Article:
Should I call him?

Do I want to call him?

Would he even want me to?

Harry’s mind was buzzing with questions. Questions he couldn’t answer. Questions he had never even bothered with before. It was confusing.

What’s the worst that can happen? Harry thought and picked up the receiver, dialling the number Dustin had given him, listening for the beeping that would tell him the call was connecting, but before it even had the chance to do so, Harry slammed the receiver back down.

What am I doing? He thought frantically. What if this is a trick?

Which was ridiculous, of course. Sending a random guy to seduce him? Even Harry could recognize that that was more than unlikely.

“I’m an idiot.”

“I agree.”

Harry jumped at the voice. He hadn’t noticed Malfoy standing in the door to his room, watching him, looking more casual than Harry had ever seen him. His hair was rumpled and he was wearing Muggle clothes.

“What are you doing here?” Harry asked sharply, stepping away from the phone and shoving the receipt back into his pocket.

Malfoy arched a perfectly plucked eyebrow at him. “I live here now, Potter, in case you hadn’t noticed, yet.”

“Could have fooled me. You barely come out of that room.”

“Why, if you wanted to spent time with me, you should have said so.”

“Keep dreaming, Malfoy.”

They scowled at each other, Harry feeling weirdly off-centre as if he’d been caught doing something forbidden, and Malfoy looking as if he was ready to murder someone. Probably Harry. And this was usually the part where their wands came out, the part where they started shooting spells and hexes at each other, the part where Hermione would tell him to leave it, Harry, he’s not worth it. Except Hermione wasn’t here.

“Go on,” Malfoy said, “Hex me. I won’t stop you.”

What? “Why not?” Harry demanded.

Malfoy scoffed and turned towards the kitchen, his back to Harry which, for some reason, made him even angrier.

Face me you coward, he wanted to say, you never miss an opportunity to fight me, so why start now?

“Because your godfather and his boyfriend would throw me out if I did,” Malfoy spat out. “They took me in because of some disgusting, misguided Gryffindor nobility but that doesn’t mean they won’t change their mind if something happens to you.”

“Then why are you here if you don’t even want to be?”

Malfoy snapped around, an unreadable expression on his face, his eyes wide and wild. “Because my options are abysmally low. Because I marked myself a traitor the second I entered this house. Because my father would quite literally kill me if I left now. Because, Potter, I don’t have a choice.”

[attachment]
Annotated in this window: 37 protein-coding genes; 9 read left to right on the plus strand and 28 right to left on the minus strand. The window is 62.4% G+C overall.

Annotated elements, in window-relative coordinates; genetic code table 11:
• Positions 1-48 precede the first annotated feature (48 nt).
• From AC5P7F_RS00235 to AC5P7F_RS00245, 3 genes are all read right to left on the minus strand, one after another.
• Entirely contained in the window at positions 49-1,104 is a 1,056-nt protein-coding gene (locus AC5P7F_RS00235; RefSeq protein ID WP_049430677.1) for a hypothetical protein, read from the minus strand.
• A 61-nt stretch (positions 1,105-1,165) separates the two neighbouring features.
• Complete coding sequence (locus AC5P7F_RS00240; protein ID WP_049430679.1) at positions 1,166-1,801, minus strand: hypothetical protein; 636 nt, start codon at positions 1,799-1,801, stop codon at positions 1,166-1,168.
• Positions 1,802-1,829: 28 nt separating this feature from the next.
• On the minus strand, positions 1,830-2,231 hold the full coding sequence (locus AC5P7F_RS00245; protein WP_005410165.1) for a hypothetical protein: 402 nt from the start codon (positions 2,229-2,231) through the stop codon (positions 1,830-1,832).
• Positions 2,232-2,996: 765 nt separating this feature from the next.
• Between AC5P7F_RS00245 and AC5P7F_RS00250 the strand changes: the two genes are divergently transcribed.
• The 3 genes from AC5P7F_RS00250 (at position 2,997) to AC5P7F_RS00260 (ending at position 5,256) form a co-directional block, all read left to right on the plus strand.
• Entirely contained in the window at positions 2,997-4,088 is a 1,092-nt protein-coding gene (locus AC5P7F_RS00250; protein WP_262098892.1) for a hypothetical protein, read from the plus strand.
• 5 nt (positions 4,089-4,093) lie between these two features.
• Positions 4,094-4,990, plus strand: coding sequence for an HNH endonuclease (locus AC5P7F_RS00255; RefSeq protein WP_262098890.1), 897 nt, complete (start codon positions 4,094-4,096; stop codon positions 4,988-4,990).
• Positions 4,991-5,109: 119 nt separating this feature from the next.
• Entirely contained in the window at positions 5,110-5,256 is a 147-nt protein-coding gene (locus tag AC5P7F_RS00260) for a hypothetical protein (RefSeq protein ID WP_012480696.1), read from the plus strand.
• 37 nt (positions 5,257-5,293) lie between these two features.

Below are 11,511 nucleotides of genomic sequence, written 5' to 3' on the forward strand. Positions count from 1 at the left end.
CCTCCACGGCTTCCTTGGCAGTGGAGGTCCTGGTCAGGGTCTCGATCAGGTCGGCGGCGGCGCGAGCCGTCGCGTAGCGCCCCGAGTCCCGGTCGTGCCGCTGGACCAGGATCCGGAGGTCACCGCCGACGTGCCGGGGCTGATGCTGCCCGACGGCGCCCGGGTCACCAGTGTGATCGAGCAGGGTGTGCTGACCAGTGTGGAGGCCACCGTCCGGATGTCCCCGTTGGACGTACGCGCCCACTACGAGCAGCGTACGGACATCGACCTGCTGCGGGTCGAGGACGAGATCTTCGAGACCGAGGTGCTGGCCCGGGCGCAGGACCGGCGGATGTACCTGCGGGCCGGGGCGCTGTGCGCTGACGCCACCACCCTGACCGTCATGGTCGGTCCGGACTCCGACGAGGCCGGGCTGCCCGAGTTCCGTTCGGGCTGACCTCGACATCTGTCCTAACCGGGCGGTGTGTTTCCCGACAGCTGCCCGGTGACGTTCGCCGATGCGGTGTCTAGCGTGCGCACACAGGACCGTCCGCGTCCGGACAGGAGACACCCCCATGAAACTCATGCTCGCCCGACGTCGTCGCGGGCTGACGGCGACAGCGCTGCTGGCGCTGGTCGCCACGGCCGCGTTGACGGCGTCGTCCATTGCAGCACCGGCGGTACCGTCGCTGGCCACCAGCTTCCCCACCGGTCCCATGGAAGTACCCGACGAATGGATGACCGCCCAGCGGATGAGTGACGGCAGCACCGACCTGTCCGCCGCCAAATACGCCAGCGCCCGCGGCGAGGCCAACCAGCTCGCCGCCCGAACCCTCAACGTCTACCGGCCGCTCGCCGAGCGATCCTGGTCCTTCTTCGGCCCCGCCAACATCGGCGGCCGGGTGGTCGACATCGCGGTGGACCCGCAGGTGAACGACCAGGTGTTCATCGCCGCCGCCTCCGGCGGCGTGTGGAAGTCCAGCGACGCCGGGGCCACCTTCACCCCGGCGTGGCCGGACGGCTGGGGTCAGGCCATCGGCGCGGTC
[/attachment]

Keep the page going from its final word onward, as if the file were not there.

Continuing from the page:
“It was your choice to come here,” Harry shot back, trying not to think about the meaning behind Malfoy’s words.

“I don’t have to explain myself to you.” Malfoy was turning his back again, the lack of confrontation sparking something in Harry that went beyond simple anger, beyond simple hatred, something deep and dark and twisted. The last time he’d done accidental Magic had been the summer before third year when he’d blown up aunt Marge, since then he’d worked on controlling his emotions with Sirius and Remus. Slow, painful hours in which he had learned how to overcome the anger that lurked inside of him.

“Imagine your mind like a corridor,” Remus had said, “There are many rooms and each room has a purpose. Some of them hold memories. Some hold knowledge. Some hold feelings. You have control over which doors to open and which to close.”

Right now, all the doors were wide, wide open.

“What the fuck, Potter?!”

Harry blinked. The lightbulbs had exploded, covering the floor with a glittering shower of a million tiny glass shards. The chairs and the table were lying upside down all around the room. And Malfoy was slumped against the wall. Bleeding.


Harry rushed forward, an apology already on his lips, his hand stretched out to help the blond but Malfoy slapped it away.

“Don’t touch me,” he hissed, trying to get back on his feet. His arm was covered in scratches, wood and glass splinters piercing the skin.

“Let me help.”


“Yes, please, I can –”

“What could you possibly do that –”